When you’re a child, you crave for a keepsake of physical touch from a being who shares the same scarlet liquid that swims in your veins. They love you unconditionally, much to your dismay. Dismay because once you’re growing, you shake your head away from their long, wrinkled, bony fingers. You struggle to sit still while their cuticles sink their way into your scalp. Don’t worry, they will never harm you. In fact, you crave this touch. It’s warm, it’s affectionate, and it smells like coconut milk. She smiles down at you, your eyes blissfully closed while your legs ache from sitting too much. A comb glides through your hair. and effortlessly, you recall a time your legs couldn’t touch the floor. Your hair was shorter and now it’s stained with colored paint, yet its scent is so sweet. She notices you smiling to yourself but chooses not to remark on it. Bittersweet silence fills the bedroom, and an awful feeling coats your stomach that dreads the day after tomorrow. But with your head tilted upwards and your neck starting to redden, your scalp pulses, and your hair is no longer touching your back. You open your eyes to meet her eyes– there’s that familiar smile. The kind of smile that your three foot self would run home to. The kind of smile that, no matter how many wrinkles appear on her paintless canvas, remains the same. You take everything for granted in that moment you open your eyes. You feel your scalp moisturized, and the scent of shea butter, argan oil, and coconut milk runs through your nose. It smells the same, exactly the same. Just like all those years ago. Except now, things have changed: Your feet now touch the floor. Your metal wires that fenced your entire mouth are unchained. Your stubborn fat that hung loosely against your belly receded. Your high-pitched voice that babbled dramatically and wailed desperately has lowered with a string of curses and glorifying snaps. It’s horrifying, really. That little child would have crippled glaring up at their own appearance. It’s a funny thought actually. Your appearance changed–your beliefs changed–your values changed. Your love remained the same. It’s reflected and pure and effortless. While she stares down at you and pats your head with a completed gesture, you somehow feel one foot shorter again. It’s bittersweet–like the taste of coconut milk. You smile and look towards the glass wall that copycats your entirety and run your hand through your woven scalp. It is now completed. Your childhood foundation. Your bloodline alignment. Your protected tapestry that lays upon you to shield you from the sky. Your hair.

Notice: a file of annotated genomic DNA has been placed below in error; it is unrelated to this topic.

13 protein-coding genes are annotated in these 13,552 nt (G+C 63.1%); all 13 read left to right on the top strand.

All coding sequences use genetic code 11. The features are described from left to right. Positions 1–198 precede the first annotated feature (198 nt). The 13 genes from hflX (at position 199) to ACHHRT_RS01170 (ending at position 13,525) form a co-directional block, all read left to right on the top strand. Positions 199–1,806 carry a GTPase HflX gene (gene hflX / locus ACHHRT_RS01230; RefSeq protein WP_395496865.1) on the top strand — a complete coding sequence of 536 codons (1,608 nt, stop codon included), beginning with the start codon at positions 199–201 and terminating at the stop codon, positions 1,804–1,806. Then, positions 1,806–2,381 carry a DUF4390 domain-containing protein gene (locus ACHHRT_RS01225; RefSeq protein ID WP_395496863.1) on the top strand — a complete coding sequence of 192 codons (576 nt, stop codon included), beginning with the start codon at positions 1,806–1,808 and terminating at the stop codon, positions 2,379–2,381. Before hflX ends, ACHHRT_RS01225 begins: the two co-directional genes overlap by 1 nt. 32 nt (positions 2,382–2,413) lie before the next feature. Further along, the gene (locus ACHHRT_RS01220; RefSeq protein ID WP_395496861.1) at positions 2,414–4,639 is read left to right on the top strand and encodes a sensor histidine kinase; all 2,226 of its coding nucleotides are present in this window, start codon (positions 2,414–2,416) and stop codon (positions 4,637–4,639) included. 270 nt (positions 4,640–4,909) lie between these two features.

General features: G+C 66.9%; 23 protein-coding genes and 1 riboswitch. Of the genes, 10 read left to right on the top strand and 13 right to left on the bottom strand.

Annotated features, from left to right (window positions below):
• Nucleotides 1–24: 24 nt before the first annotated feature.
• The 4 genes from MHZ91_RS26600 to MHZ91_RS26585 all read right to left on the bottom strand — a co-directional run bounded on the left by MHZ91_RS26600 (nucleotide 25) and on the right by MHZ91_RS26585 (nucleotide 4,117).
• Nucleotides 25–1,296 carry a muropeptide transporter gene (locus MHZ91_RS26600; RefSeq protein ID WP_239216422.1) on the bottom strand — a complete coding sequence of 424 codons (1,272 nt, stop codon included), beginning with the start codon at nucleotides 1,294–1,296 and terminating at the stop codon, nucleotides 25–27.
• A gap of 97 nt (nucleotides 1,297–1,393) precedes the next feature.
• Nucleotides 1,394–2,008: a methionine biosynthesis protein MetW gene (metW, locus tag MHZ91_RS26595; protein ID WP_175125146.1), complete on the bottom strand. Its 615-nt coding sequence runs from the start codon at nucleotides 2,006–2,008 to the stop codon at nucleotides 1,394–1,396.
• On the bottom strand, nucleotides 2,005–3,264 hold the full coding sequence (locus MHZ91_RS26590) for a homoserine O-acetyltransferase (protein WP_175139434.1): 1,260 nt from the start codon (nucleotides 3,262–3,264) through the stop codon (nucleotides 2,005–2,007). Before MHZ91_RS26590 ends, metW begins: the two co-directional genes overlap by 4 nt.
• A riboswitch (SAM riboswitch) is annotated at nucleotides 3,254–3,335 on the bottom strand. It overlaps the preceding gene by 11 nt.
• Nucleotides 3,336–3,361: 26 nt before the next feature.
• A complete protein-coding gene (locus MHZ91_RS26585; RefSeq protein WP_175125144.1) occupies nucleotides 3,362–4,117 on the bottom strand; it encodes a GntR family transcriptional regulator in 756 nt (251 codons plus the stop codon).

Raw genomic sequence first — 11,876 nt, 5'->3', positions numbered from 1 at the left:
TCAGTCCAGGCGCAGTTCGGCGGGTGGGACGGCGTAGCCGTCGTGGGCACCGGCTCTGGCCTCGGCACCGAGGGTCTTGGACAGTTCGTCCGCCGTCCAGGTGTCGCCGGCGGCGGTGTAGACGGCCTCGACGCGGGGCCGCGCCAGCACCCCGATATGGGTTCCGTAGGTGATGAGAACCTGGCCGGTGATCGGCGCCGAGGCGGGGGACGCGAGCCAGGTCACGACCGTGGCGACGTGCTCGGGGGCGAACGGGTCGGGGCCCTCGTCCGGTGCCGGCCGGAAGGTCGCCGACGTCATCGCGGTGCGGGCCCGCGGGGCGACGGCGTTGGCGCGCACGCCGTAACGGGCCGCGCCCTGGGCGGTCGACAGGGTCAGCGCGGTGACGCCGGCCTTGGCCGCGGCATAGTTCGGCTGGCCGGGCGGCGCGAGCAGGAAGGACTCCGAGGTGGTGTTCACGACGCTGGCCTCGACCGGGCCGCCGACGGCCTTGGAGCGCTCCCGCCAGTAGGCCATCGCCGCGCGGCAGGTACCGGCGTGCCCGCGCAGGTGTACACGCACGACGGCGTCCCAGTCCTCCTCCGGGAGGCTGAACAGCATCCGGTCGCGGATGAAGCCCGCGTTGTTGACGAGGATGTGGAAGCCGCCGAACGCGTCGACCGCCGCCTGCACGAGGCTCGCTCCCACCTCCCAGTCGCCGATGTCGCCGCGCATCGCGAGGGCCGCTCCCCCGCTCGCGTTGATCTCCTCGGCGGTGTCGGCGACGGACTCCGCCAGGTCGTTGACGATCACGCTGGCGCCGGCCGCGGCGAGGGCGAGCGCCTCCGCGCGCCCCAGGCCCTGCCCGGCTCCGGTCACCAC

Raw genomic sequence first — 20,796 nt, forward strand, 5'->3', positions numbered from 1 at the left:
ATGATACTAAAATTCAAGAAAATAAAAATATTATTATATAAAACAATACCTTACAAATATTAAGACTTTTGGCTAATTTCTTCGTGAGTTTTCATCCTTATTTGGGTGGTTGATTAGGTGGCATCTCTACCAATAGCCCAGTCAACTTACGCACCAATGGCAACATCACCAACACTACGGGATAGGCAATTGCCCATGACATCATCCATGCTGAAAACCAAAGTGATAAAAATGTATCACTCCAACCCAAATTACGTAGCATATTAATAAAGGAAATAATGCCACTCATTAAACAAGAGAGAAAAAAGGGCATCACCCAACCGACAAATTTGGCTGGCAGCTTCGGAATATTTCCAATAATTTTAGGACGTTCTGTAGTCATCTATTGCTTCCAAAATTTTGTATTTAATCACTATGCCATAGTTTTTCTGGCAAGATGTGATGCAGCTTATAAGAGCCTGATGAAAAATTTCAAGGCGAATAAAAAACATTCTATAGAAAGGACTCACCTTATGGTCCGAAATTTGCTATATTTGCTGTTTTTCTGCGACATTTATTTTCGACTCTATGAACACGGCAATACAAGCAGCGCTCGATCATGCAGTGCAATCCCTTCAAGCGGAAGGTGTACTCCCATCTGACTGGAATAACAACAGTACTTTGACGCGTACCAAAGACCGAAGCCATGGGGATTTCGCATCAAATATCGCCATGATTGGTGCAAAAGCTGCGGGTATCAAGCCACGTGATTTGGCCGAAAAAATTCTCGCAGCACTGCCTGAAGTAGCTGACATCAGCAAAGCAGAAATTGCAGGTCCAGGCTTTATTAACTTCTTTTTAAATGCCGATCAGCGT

Sara Cho Stailey is the owner and creator of Liminal Heart Studio. She dabbles in woodblock printing, oil painting, and watercolor. Her handmade whimsical creations are inspired by nature and animals. Favorite subjects include anthropomorphic animals, rabbits, figures, and surreal landscapes.
Samantha Cerpa is a literary student at Phoenix College studying journalism in hopes of one day building her future career as a published writer. She’s an advocate for student life and leadership and is secretary for PC United student government. She enjoys coffee, Disney movies, and communicating and building relationships with others.